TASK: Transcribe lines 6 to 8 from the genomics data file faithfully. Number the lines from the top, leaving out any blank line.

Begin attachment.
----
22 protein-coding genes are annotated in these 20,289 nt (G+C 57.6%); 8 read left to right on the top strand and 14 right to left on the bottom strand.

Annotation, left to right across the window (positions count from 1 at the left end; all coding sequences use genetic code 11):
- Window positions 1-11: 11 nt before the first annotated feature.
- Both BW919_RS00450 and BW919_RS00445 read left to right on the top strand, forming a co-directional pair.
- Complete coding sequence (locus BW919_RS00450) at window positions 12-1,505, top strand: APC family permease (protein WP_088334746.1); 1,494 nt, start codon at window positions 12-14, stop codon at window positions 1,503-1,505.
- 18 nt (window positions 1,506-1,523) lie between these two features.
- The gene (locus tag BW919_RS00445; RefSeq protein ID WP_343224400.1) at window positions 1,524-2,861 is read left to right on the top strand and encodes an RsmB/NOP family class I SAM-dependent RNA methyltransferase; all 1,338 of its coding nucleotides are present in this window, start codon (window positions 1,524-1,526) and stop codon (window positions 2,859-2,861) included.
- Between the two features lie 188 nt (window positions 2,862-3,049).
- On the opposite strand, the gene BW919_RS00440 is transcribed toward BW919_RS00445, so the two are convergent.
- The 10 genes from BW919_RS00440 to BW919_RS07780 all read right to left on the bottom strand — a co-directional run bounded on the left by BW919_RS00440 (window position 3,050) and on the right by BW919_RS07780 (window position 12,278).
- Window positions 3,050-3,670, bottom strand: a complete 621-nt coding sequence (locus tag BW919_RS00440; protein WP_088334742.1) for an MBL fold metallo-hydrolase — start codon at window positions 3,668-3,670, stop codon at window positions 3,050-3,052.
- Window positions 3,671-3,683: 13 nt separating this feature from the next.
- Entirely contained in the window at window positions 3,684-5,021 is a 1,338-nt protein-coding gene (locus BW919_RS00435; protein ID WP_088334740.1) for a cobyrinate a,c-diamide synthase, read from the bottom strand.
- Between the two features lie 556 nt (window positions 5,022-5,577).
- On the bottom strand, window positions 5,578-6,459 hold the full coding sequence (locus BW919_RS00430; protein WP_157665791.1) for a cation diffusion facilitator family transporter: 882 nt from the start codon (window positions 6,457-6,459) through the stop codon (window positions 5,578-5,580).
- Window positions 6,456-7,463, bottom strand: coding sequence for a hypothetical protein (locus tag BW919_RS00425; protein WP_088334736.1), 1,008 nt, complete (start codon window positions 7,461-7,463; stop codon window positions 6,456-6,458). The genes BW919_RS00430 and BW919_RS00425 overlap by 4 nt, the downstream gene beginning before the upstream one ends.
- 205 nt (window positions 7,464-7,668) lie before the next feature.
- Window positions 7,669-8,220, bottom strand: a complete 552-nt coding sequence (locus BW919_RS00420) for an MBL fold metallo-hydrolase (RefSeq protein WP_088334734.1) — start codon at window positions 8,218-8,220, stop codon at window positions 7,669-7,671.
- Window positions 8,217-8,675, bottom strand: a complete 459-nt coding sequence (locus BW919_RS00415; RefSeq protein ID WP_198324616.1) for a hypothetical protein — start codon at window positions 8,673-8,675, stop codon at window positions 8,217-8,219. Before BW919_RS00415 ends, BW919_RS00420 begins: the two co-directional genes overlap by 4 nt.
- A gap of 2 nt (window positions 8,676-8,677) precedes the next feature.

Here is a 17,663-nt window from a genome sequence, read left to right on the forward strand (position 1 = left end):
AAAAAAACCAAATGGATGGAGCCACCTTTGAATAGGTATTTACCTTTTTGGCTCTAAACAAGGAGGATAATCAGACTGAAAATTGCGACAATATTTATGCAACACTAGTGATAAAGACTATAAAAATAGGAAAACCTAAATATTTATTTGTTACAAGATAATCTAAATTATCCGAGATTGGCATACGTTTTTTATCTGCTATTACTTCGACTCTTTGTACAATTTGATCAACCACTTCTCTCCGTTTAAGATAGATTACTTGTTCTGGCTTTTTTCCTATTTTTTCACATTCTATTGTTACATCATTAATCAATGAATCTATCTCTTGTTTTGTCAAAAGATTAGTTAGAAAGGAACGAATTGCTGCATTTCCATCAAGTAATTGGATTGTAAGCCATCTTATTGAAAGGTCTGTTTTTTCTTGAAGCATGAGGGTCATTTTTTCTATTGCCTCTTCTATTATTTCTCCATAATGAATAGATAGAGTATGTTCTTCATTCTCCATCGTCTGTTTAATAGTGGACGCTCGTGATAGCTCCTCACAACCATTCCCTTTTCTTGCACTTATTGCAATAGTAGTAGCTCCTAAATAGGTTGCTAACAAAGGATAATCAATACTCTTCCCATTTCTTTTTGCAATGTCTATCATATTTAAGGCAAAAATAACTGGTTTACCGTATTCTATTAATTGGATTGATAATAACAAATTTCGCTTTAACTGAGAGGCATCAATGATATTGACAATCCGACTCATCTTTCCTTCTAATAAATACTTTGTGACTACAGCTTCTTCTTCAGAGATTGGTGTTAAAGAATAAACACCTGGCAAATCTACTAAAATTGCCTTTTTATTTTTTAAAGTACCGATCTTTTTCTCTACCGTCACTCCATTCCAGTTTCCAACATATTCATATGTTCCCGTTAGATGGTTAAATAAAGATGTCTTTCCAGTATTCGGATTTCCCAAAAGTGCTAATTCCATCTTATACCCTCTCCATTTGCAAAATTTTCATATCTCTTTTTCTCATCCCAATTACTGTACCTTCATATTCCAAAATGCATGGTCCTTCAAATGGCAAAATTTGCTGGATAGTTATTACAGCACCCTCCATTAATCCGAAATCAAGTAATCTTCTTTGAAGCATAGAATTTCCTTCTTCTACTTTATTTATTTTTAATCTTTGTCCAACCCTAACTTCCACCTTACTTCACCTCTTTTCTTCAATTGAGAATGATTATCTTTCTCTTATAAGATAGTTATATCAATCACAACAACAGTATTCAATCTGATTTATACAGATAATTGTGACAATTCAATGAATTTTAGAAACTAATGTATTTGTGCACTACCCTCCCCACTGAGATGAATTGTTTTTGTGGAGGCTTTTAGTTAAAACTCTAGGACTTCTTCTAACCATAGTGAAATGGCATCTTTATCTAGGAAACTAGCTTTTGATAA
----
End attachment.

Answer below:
- 18 nt (window positions 1,506-1,523) lie between these two features.
- The gene (locus tag BW919_RS00445; RefSeq protein ID WP_343224400.1) at window positions 1,524-2,861 is read left to right on the top strand and encodes an RsmB/NOP family class I SAM-dependent RNA methyltransferase; all 1,338 of its coding nucleotides are present in this window, start codon (window positions 1,524-1,526) and stop codon (window positions 2,859-2,861) included.
- Between the two features lie 188 nt (window positions 2,862-3,049).